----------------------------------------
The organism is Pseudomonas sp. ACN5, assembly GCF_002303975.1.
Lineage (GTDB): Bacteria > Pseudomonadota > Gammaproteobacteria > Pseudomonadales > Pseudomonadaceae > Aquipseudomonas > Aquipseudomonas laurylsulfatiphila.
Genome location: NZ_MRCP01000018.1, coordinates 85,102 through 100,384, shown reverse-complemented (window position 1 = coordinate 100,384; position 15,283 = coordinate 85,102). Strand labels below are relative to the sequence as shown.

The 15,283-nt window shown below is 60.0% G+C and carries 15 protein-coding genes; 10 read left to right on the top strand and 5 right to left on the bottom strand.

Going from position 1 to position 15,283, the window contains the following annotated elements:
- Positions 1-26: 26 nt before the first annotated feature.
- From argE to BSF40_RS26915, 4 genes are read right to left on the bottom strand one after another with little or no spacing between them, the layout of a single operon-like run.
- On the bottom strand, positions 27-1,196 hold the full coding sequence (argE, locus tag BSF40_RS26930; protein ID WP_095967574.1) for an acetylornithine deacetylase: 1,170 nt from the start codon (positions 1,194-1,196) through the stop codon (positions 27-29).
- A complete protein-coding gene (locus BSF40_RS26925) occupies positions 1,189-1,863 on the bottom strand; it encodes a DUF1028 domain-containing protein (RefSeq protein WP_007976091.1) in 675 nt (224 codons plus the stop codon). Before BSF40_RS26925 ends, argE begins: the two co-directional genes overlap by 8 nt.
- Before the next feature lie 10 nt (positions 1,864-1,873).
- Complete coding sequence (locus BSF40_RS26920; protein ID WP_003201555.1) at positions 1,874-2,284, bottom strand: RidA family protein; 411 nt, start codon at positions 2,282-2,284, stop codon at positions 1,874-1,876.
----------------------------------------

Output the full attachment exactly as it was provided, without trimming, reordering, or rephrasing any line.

The organism is Pseudomonas sp. ACN5, assembly GCF_002303975.1.
Lineage (GTDB): Bacteria > Pseudomonadota > Gammaproteobacteria > Pseudomonadales > Pseudomonadaceae > Aquipseudomonas > Aquipseudomonas laurylsulfatiphila.
Genome location: NZ_MRCP01000018.1, coordinates 85,102 through 100,384, shown reverse-complemented (window position 1 = coordinate 100,384; position 15,283 = coordinate 85,102). Strand labels below are relative to the sequence as shown.

The 15,283-nt window shown below is 60.0% G+C and carries 15 protein-coding genes; 10 read left to right on the top strand and 5 right to left on the bottom strand.

Going from position 1 to position 15,283, the window contains the following annotated elements:
- Positions 1-26: 26 nt before the first annotated feature.
- From argE to BSF40_RS26915, 4 genes are read right to left on the bottom strand one after another with little or no spacing between them, the layout of a single operon-like run.
- On the bottom strand, positions 27-1,196 hold the full coding sequence (argE, locus tag BSF40_RS26930; protein ID WP_095967574.1) for an acetylornithine deacetylase: 1,170 nt from the start codon (positions 1,194-1,196) through the stop codon (positions 27-29).
- A complete protein-coding gene (locus BSF40_RS26925) occupies positions 1,189-1,863 on the bottom strand; it encodes a DUF1028 domain-containing protein (RefSeq protein WP_007976091.1) in 675 nt (224 codons plus the stop codon). Before BSF40_RS26925 ends, argE begins: the two co-directional genes overlap by 8 nt.
- Before the next feature lie 10 nt (positions 1,864-1,873).
- Complete coding sequence (locus BSF40_RS26920; protein ID WP_003201555.1) at positions 1,874-2,284, bottom strand: RidA family protein; 411 nt, start codon at positions 2,282-2,284, stop codon at positions 1,874-1,876.